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The Parent Trap (1961)

Approved | | Comedy, Family, Romance | 21 June 1961 (USA)
Teenage twin sisters swap places and scheme to reunite their divorced parents.

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(book), (written for the screen by)
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Nominated for 2 Oscars. Another 2 wins & 6 nominations. See more awards »
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Cast

Complete credited cast:
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Charles McKendrick (as Charlie Ruggles)
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Miss Inch (as Ruth Mc Devitt)
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Edna Robinson
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Miss Grunecker
Frank De Vol ...
Mr. Eaglewood
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Storyline

Hayley Mills plays twins who, unknown to their divorced parents, meet at a summer camp. Products of single parent households, they switch places (surprise!) so as to meet the parent they never knew, and then contrive to reunite them. Written by Stewart M. Clamen <clamen@cs.cmu.edu>

Plot Summary | Add Synopsis

Taglines:

Caught in a merry marital mix-up! See more »

Genres:

Comedy | Family | Romance

Certificate:

Approved | See all certifications »

Parents Guide:

 »
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Details

Official Sites:

Country:

Language:

Release Date:

21 June 1961 (USA)  »

Also Known As:

Operación Cupido  »

Filming Locations:

 »

Company Credits

Production Co:

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Technical Specs

Runtime:

Sound Mix:

(RCA Sound Recording)

Color:

(Technicolor)

Aspect Ratio:

1.75 : 1
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Did You Know?

Trivia

As the twins walk to the "isolation cabin", the rest of the camp's girls march behind them whistling the "Colonel Bogey March". The song was also whistled by marching soldiers in the 1957 film "The Bridge on the River Kwai". See more »

Goofs

When Susan is about to hatch the plan in the tent, she is eating a Popsicle. As she moves around the room, the Popsicle disappears. See more »

Quotes

Miss Inch: Congratulations. In the history of this camp, that was the most infamous, the most disgusting, the most revolting display of hooliganism we have ever had.
Miss Grunecker: Rolling around like hooligans in front of our guests.
Miss Inch: And worst of all, two sisters who should be setting a good example.
Susan Evers: We're not sisters!
Sharon McKendrick: I've never seen HER before in my life.
Miss Inch: They are! Aren't they?
Miss Grunecker: No ma'am. Just look-alikes.
Miss Inch: An amazing resemblance.
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Connections

References The Bridge on the River Kwai (1957) See more »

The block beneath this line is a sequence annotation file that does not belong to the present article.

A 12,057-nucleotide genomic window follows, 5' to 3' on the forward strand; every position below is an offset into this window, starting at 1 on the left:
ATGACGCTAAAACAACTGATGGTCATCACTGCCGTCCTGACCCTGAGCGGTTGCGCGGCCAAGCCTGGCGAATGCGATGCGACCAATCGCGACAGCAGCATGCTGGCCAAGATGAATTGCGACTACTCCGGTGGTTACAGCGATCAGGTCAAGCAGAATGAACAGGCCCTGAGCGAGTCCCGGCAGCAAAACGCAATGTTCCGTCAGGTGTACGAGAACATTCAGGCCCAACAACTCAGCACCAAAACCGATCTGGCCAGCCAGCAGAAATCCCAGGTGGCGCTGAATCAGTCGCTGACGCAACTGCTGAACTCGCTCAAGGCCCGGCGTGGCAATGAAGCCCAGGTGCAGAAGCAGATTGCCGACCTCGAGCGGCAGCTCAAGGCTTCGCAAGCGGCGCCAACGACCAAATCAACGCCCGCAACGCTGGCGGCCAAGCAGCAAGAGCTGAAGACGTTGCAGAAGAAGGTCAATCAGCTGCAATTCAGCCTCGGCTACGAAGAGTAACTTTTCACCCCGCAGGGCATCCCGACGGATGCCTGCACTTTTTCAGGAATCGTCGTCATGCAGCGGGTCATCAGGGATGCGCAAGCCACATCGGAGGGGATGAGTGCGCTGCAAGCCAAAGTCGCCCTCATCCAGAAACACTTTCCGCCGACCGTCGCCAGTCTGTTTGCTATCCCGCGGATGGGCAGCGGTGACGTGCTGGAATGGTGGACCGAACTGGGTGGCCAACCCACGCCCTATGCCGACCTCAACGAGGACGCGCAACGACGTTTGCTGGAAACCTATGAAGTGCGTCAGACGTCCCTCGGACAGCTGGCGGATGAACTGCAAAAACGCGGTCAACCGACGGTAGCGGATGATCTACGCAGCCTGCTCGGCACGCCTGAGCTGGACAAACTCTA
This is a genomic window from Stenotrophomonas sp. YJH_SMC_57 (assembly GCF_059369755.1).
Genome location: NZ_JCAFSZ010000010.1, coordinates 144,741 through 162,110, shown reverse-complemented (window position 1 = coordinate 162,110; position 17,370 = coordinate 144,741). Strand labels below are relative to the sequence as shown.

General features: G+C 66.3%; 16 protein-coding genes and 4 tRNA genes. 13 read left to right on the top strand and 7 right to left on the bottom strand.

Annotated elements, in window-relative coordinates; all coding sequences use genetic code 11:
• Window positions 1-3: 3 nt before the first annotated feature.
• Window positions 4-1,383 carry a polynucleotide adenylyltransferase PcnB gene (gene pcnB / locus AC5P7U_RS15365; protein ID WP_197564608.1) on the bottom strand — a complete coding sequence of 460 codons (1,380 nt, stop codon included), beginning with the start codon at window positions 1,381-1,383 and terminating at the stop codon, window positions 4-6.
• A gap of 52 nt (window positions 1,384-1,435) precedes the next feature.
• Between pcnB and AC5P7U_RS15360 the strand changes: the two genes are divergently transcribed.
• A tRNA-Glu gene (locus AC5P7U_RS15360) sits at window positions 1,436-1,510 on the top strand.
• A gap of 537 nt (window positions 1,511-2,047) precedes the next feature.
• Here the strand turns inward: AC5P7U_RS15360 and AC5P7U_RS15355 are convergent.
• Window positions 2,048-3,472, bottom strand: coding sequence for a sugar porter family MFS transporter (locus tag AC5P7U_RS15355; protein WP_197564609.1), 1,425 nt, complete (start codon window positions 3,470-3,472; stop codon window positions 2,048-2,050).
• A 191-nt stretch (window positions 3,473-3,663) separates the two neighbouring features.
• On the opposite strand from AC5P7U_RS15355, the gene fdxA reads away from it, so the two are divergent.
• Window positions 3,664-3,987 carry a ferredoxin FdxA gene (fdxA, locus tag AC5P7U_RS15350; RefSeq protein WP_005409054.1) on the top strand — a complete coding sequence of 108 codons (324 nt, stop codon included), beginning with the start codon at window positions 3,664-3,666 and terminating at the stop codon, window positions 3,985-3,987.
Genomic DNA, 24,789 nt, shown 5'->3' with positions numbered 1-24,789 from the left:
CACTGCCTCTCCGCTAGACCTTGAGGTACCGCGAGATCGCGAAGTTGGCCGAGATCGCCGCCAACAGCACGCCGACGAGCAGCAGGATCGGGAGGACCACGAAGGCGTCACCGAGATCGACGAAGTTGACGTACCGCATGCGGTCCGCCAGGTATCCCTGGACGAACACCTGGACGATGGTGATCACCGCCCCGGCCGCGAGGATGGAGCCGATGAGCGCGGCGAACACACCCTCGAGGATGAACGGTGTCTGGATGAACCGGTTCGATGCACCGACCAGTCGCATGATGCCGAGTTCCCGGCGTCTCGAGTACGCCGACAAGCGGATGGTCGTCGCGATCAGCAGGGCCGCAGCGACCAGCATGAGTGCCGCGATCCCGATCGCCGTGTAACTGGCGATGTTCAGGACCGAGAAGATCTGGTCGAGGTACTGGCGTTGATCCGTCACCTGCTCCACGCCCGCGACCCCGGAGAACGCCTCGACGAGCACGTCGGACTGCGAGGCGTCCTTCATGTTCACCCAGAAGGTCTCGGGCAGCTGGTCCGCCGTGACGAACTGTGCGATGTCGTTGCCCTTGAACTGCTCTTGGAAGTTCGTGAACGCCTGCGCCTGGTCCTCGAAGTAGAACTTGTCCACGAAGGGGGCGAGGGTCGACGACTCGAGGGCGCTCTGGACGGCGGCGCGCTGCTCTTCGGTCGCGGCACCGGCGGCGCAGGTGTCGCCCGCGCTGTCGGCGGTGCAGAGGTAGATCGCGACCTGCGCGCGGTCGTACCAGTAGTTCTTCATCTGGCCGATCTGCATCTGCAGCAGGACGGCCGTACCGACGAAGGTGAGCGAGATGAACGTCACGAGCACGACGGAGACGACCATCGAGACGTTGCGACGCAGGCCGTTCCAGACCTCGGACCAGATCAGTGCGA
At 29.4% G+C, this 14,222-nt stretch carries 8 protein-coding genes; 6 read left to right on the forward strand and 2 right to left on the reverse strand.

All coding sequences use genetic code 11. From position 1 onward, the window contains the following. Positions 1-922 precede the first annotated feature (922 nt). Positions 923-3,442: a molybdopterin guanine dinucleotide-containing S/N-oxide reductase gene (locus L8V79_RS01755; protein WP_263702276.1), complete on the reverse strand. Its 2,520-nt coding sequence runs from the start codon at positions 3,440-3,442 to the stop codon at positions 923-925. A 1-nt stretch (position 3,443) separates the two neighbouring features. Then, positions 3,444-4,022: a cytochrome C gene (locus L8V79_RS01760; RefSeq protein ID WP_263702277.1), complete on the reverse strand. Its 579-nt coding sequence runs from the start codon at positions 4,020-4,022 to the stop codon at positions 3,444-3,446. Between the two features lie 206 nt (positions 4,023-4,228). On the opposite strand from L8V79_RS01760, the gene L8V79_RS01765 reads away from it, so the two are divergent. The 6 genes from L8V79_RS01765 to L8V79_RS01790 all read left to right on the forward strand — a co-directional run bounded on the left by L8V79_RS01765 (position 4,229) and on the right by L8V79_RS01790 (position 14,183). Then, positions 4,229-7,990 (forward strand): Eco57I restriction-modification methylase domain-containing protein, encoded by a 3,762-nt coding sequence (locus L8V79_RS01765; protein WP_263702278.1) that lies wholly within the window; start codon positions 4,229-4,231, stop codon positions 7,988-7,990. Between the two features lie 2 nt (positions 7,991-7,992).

Soundtracks

Nocturne in E-flat major, Op. 9, No. 2
(1831) (uncredited)
Written by Frédéric Chopin
Played on piano by Sharon when Mitch raises the idea of marrying Vicki
See more »

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User Reviews

Sassy, warm and genuinely funny

"Family" movies usually make me cringe. Saccharine plots, cloying kiddie actors, goopy dialogue...no, thank you! But "The Parent Trap" succeeds admirably as both children-friendly fare and reasonably witty, sophisticated comedy.

The high-class production values don't hurt, and neither does the superb cast, right down to the character roles. The ever-dependable Una Merkel is a gem as the smart-talking maid, having lost none of her streetwise timing since her brassy blonde days in the 1930's. Charlie Ruggles is extraordinarily lovable as the grandfather, and Cathleen Nesbitt plays wonderfully against type as the domineering grandmother. Leo G. Carroll once again benefits a film simply by his appearance, and even Nancy "Miss Hathaway" Kulp is on board as a butch camp counselor (quite a stretch).

Of course, at the heart of it all, is the bravura performance of Hayley Mills as twins Susan and Sharon. She's never revoltingly sweet--there's a winning streak of spice in her personality that separates her from all other child stars. Plus, her kicky pre-Beatles British accent and snub-nosed beauty lend her a more worldly air than her contemporaries.

The ravishing Maureen O'Hara, in one of her last major roles as the twins' mother, Maggie, begins the film as a nondescript cipher, but her glamorous metamorphosis in the latter half of the film shows just how funny and sexy she can be. Mitch, the twins' father, is played by the ruggedly handsome Brian Keith, who generates the right mixture of roughneck toughness and paternal warmth.

And the criminally-overlooked Joanna Barnes plays Vicki, the predatory golddigger looking to sink her claws into Mitch. Vicki's verbal duels with Maggie and the twins are surprisingly catty for a children's film, and delivered with perfect villainy.

The very 1961 flourishes are priceless: the hopelessly tone-deaf Tommy Sands and Annette Funicello "singing" the theme song; the "formal" dance, with the girls all decked out in crinolines and laces; Susan plastering her bungalow wall with pictures of her favorite pin up boys (Rick Nelson!); and, my personal favorites, Sharon and Susan showing each other their parents' photos: hyper-posed, glamorous Hollywood 8x10 glossies!

The plot actually plays like a highly sanitized Rock Hudson/Doris Day bedroom farce, except that Susan and Sharon direct the course of action. You know what the ending will be even before you watch the movie, but it doesn't really matter. This is a delicious bon-bon of a flick, as irresistible to adults as to their children.


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